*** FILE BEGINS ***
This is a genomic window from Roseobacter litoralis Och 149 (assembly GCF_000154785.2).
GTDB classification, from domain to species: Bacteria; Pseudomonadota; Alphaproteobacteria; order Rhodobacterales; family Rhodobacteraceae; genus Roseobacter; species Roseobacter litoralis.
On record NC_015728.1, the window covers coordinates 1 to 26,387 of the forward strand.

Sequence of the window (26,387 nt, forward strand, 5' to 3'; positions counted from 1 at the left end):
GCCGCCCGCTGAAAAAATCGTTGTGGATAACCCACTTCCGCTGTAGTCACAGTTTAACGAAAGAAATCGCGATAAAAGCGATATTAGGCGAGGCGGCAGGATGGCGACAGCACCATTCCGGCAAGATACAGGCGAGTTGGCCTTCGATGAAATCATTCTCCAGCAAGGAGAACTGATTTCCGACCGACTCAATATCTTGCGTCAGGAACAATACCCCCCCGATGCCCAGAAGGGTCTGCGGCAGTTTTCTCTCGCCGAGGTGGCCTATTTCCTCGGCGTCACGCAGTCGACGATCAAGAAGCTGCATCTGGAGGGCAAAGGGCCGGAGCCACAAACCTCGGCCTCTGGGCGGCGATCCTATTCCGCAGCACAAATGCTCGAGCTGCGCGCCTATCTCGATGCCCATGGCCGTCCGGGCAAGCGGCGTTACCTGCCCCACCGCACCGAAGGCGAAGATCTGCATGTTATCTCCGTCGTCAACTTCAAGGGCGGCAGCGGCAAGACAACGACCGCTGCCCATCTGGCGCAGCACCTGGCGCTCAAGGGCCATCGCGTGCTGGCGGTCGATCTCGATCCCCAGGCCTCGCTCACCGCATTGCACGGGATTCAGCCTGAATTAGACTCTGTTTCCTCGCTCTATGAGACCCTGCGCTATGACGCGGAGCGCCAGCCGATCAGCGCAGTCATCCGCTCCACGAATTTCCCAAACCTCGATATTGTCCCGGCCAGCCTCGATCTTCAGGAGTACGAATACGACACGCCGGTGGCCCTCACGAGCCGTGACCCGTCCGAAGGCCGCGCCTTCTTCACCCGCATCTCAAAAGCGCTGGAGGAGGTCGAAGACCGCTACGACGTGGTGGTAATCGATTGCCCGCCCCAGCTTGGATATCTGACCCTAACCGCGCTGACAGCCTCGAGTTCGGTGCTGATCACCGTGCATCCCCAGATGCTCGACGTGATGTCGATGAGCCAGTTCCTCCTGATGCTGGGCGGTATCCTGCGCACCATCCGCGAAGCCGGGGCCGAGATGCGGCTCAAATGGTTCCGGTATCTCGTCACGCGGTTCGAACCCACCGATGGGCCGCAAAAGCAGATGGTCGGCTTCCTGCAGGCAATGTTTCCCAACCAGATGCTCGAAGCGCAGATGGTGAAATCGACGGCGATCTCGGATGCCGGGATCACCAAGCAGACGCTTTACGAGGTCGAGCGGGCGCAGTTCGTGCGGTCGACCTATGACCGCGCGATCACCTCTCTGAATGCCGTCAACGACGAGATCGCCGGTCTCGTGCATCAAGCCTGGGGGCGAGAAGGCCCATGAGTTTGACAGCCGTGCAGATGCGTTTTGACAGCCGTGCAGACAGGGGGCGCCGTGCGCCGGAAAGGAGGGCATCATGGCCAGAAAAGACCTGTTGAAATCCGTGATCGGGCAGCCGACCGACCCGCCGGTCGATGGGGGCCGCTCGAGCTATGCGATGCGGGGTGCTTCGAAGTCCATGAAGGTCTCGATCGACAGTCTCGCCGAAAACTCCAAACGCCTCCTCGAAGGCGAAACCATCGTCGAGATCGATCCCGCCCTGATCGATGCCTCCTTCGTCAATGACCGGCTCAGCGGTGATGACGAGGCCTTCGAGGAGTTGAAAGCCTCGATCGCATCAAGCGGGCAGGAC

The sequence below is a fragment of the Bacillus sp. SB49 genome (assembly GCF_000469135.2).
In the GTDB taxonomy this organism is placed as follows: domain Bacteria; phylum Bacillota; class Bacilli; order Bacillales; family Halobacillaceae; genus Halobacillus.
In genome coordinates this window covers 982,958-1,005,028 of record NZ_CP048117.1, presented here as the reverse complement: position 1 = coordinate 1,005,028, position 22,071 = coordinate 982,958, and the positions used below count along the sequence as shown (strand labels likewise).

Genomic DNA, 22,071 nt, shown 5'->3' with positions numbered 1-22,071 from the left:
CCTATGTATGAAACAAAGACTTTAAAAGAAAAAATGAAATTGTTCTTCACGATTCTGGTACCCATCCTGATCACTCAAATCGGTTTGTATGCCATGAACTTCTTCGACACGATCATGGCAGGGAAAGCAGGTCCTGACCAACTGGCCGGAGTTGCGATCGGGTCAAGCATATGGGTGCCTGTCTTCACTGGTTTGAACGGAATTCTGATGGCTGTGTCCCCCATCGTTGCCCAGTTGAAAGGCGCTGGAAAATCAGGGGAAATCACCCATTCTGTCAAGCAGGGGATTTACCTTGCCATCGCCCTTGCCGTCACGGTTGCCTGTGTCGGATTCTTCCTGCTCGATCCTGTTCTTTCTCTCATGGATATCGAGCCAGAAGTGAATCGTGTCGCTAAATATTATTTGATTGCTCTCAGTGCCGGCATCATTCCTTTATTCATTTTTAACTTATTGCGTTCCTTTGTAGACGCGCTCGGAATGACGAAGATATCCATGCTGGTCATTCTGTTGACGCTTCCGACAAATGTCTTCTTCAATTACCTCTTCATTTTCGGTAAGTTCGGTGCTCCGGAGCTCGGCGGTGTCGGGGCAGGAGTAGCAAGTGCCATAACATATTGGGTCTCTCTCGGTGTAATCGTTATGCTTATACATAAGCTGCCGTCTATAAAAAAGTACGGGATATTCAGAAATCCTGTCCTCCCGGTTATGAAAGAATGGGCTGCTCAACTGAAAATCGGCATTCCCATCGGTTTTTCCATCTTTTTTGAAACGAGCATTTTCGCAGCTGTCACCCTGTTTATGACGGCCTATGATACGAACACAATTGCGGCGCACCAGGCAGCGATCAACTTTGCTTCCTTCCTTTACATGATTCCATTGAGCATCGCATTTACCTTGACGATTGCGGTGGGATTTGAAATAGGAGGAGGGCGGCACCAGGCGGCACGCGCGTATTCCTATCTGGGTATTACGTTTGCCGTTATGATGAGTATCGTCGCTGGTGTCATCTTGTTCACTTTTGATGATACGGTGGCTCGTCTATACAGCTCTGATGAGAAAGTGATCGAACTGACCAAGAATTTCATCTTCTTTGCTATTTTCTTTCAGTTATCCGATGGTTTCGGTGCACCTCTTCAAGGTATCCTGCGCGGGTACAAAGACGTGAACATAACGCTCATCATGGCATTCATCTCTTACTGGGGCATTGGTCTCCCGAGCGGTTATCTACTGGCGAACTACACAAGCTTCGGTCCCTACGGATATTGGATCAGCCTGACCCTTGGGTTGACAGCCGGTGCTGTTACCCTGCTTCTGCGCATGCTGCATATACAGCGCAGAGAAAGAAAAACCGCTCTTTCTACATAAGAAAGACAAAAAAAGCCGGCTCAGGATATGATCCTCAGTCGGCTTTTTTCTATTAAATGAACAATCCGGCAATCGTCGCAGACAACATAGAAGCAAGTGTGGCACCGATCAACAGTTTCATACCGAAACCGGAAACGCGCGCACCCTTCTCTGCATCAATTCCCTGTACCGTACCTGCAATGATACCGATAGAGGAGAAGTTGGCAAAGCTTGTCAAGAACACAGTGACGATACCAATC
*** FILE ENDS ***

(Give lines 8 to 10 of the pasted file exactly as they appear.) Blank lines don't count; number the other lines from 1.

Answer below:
In genome coordinates this window covers 982,958-1,005,028 of record NZ_CP048117.1, presented here as the reverse complement: position 1 = coordinate 1,005,028, position 22,071 = coordinate 982,958, and the positions used below count along the sequence as shown (strand labels likewise).

Genomic DNA, 22,071 nt, shown 5'->3' with positions numbered 1-22,071 from the left:
CCTATGTATGAAACAAAGACTTTAAAAGAAAAAATGAAATTGTTCTTCACGATTCTGGTACCCATCCTGATCACTCAAATCGGTTTGTATGCCATGAACTTCTTCGACACGATCATGGCAGGGAAAGCAGGTCCTGACCAACTGGCCGGAGTTGCGATCGGGTCAAGCATATGGGTGCCTGTCTTCACTGGTTTGAACGGAATTCTGATGGCTGTGTCCCCCATCGTTGCCCAGTTGAAAGGCGCTGGAAAATCAGGGGAAATCACCCATTCTGTCAAGCAGGGGATTTACCTTGCCATCGCCCTTGCCGTCACGGTTGCCTGTGTCGGATTCTTCCTGCTCGATCCTGTTCTTTCTCTCATGGATATCGAGCCAGAAGTGAATCGTGTCGCTAAATATTATTTGATTGCTCTCAGTGCCGGCATCATTCCTTTATTCATTTTTAACTTATTGCGTTCCTTTGTAGACGCGCTCGGAATGACGAAGATATCCATGCTGGTCATTCTGTTGACGCTTCCGACAAATGTCTTCTTCAATTACCTCTTCATTTTCGGTAAGTTCGGTGCTCCGGAGCTCGGCGGTGTCGGGGCAGGAGTAGCAAGTGCCATAACATATTGGGTCTCTCTCGGTGTAATCGTTATGCTTATACATAAGCTGCCGTCTATAAAAAAGTACGGGATATTCAGAAATCCTGTCCTCCCGGTTATGAAAGAATGGGCTGCTCAACTGAAAATCGGCATTCCCATCGGTTTTTCCATCTTTTTTGAAACGAGCATTTTCGCAGCTGTCACCCTGTTTATGACGGCCTATGATACGAACACAATTGCGGCGCACCAGGCAGCGATCAACTTTGCTTCCTTCCTTTACATGATTCCATTGAGCATCGCATTTACCTTGACGATTGCGGTGGGATTTGAAATAGGAGGAGGGCGGCACCAGGCGGCACGCGCGTATTCCTATCTGGGTATTACGTTTGCCGTTATGATGAGTATCGTCGCTGGTGTCATCTTGTTCACTTTTGATGATACGGTGGCTCGTCTATACAGCTCTGATGAGAAAGTGATCGAACTGACCAAGAATTTCATCTTCTTTGCTATTTTCTTTCAGTTATCCGATGGTTTCGGTGCACCTCTTCAAGGTATCCTGCGCGGGTACAAAGACGTGAACATAACGCTCATCATGGCATTCATCTCTTACTGGGGCATTGGTCTCCCGAGCGGTTATCTACTGGCGAACTACACAAGCTTCGGTCCCTACGGATATTGGATCAGCCTGACCCTTGGGTTGACAGCCGGTGCTGTTACCCTGCTTCTGCGCATGCTGCATATACAGCGCAGAGAAAGAAAAACCGCTCTTTCTACATAAGAAAGACAAAAAAAGCCGGCTCAGGATATGATCCTCAGTCGGCTTTTTTCTATTAAATGAACAATCCGGCAATCGTCGCAGACAACATAGAAGCAAGTGTGGCACCGATCAACAGTTTCATACCGAAACCGGAAACGCGCGCACCCTTCTCTGCATCAATTCCCTGTACCGTACCTGCAATGATACCGATAGAGGAGAAGTTGGCAAAGCTTGTCAAGAACACAGTGACGATACCAATC